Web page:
Let’s use the pystac-client to see how many data products are available from the Kaguya/SELENE Terrain Camera.

7. Querying a Specific Collection

To see how many items (observations) are available within a given collection, it is necessary to tell pystac-client which collection to search. We know the names of the collections because they are the id key in the STAC collection. In the example immediately above, the line is <CollectionClient id=kaguya_monoscopic_uncontrolled_observations>. Since we are interested in Kaguya TC data, we will use the following code:

from pystac_client import Client
catalog = Client.open("https://stac.astrogeology.usgs.gov/api/")
mysearch = catalog.search(collections=['kaguya_monoscopic_uncontrolled_observations'], max_items=10)
print(f"{mysearch.matched()} items found")

Again, this code can be executed using a JupyterLab cell or copied into a new file. At the time of writing, this command reports that 197 items are available.

6. Spatial Queries

Above, we described GeoJSON that defines an area of interest. Now we will combine that with a query for the target body we are interested in. Here is the full code:

from pystac_client import Client
catalog = Client.open("https://stac.astrogeology.usgs.gov/api/")

aoi = {
    "type": "Polygon",
    "coordinates": [
      [ [-20,-10], [ 20,-10], [20,10], [-20,10], [ -20,-10] ]

response = catalog.search(collections=['kaguya_monoscopic_uncontrolled_observations'], intersects=aoi)
print(f"{response.matched()} items found")

The first few lines of this code should be starting to look very familiar. After our imports and connection to the client are completed, we define the GeoJSON area of interest (AOI) variable. This time, when performing the search, we tell the API which collection to search and to intersect the footprints in that collection with our area of interest. At the time of writing, this code block return 4 items.

Basic Data Download

Let’s image that the four items found above are ones that we are looking for. To download the data locally we use the os and urllib modules that are part of the python standard library.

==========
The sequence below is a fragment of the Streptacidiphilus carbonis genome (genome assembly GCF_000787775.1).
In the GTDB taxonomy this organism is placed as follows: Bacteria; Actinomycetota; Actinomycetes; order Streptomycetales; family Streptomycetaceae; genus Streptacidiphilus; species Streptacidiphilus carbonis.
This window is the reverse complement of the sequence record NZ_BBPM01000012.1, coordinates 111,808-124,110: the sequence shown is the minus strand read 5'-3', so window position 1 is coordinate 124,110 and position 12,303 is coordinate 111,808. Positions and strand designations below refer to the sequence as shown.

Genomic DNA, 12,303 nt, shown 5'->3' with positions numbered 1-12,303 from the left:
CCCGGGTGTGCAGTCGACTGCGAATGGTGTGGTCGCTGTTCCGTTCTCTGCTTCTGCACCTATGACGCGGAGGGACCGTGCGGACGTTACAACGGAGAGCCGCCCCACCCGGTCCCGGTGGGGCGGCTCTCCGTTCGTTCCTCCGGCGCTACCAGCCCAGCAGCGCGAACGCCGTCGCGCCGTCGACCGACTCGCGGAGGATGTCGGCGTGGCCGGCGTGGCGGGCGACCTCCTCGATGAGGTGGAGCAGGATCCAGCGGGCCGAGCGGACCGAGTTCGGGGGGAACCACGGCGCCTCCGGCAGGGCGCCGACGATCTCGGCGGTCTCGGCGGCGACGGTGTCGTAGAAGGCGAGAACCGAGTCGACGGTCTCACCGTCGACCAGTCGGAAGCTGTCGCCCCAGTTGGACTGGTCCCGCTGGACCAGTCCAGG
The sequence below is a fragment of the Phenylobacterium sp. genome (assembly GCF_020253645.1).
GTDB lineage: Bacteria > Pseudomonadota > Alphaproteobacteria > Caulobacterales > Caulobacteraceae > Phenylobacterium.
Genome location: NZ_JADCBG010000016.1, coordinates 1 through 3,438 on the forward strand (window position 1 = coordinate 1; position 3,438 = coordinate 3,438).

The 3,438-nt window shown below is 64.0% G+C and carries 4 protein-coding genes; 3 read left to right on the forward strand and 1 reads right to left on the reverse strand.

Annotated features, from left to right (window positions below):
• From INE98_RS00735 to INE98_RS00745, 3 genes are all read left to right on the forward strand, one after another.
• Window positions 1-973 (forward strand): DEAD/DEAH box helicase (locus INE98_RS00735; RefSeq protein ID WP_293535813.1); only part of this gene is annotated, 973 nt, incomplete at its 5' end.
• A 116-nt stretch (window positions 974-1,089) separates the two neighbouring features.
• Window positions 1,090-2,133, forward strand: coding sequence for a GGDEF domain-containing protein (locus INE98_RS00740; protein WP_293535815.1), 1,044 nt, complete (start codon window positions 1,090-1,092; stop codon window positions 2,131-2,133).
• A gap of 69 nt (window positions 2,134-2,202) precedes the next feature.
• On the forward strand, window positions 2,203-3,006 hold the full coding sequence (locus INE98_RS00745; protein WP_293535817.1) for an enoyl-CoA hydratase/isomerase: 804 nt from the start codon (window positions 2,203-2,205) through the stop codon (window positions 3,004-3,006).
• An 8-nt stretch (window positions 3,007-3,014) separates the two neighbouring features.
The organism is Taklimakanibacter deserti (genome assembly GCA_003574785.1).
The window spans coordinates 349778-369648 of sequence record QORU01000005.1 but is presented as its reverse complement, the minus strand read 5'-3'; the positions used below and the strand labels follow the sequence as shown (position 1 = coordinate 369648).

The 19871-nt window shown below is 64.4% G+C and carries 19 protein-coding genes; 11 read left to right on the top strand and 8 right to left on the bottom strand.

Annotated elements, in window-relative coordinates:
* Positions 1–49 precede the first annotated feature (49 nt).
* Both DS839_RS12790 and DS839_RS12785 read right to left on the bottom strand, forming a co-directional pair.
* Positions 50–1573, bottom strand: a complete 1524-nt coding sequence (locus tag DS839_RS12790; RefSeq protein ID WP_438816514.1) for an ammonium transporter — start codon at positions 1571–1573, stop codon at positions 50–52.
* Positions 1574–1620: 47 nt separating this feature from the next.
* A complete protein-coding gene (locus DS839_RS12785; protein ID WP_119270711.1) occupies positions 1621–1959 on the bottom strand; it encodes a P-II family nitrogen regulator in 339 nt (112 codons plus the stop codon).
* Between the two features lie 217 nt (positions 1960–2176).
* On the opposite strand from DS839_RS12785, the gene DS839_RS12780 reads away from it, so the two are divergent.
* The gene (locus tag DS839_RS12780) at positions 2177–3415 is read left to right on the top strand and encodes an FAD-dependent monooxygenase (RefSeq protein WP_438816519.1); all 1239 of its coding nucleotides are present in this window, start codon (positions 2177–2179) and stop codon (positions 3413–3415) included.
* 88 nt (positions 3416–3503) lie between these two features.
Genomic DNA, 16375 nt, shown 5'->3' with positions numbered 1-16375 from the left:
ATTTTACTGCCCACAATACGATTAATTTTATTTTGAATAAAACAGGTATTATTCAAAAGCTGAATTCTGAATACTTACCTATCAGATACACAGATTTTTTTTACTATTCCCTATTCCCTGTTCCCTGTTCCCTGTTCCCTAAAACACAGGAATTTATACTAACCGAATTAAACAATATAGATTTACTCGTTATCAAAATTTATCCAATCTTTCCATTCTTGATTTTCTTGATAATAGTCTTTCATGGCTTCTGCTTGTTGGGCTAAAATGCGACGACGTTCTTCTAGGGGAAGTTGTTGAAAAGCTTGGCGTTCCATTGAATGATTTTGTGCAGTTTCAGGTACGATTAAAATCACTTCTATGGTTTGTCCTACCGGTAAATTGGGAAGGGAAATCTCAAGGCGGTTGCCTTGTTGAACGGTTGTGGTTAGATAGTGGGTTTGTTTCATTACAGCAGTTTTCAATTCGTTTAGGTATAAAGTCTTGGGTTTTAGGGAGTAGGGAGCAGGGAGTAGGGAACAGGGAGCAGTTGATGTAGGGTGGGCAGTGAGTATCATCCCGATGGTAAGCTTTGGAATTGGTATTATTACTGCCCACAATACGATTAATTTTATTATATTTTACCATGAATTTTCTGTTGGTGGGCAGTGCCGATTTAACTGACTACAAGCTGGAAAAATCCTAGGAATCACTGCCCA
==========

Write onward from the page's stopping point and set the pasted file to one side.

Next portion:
import os
import urllib

from pystac_client import Client
catalog = Client.open("https://stac.astrogeology.usgs.gov/api")

aoi = {
    "type": "Polygon",
    "coordinates": [
      [ [0,0], [2.5,0], [2.5,2.5], [0,2.5], [0,0] ]

response = catalog.search(collections=['kaguya_monoscopic_uncontrolled_observations'], intersects=aoi)
print(f"{response.matched()} items found")

for item in response.get_items():
    download_path = os.path.join(item.collection_id, item.id)
    if not os.path.exists(download_path):
        os.makedirs(download_path, exist_ok=True)
    for name, asset in item.assets.items():

The start of the script should also look familiar. The new code, copied below, simply iterates over the items found, checks to see if the download directory already exists, creates it if it does not, and then downloads all of the assets for the discovered items.

This command will run for ~30 seconds (on a relatively fast internet connection). At the conclusion of the run, you should have a new directory called kaguya_monoscopic_uncontrolled_observations. Inside of that directory, you should see four sub-directories, each containing all of the data for the stac items we discovered previously!

> ls kaguya_monoscopic_uncontrolled_observations/*
TC1S2B0_01_05524N012E0019.isis.lbl    TC1S2B0_01_05524N012E0019.tif
TC1S2B0_01_05524N012E0019.jpg         TC1S2B0_01_05524N012E0019.tif.aux.xml
TC1S2B0_01_05524N012E0019.lbl         provenance.txt

TC1S2B0_01_05524N025E0019.caminfo.pvl TC1S2B0_01_05524N025E0019.tif
TC1S2B0_01_05524N025E0019.isis.lbl    TC1S2B0_01_05524N025E0019.tif.aux.xml
TC1S2B0_01_05524N025E0019.jpg         provenance.txt

TC1S2B0_01_05525N005E0009.caminfo.pvl TC1S2B0_01_05525N005E0009.tif
TC1S2B0_01_05525N005E0009.isis.lbl    TC1S2B0_01_05525N005E0009.tif.aux.xml
TC1S2B0_01_05525N005E0009.jpg         provenance.txt

TC1S2B0_01_05525N019E0009.caminfo.pvl TC1S2B0_01_05525N019E0009.tif
TC1S2B0_01_05525N019E0009.isis.lbl    TC1S2B0_01_05525N019E0009.tif.aux.xml
TC1S2B0_01_05525N019E0009.jpg         provenance.txt

The data are organized temporally. The STAC specification is spatio-temporal after all.

7. Conclusion

That’s it! In this tutorial, we have have installed the pystac-client library into a conda environment and executed a simple spatial query in order to discover and downloaded STAC data from the USGS hosted analysis ready data (ARD) STAC catalog.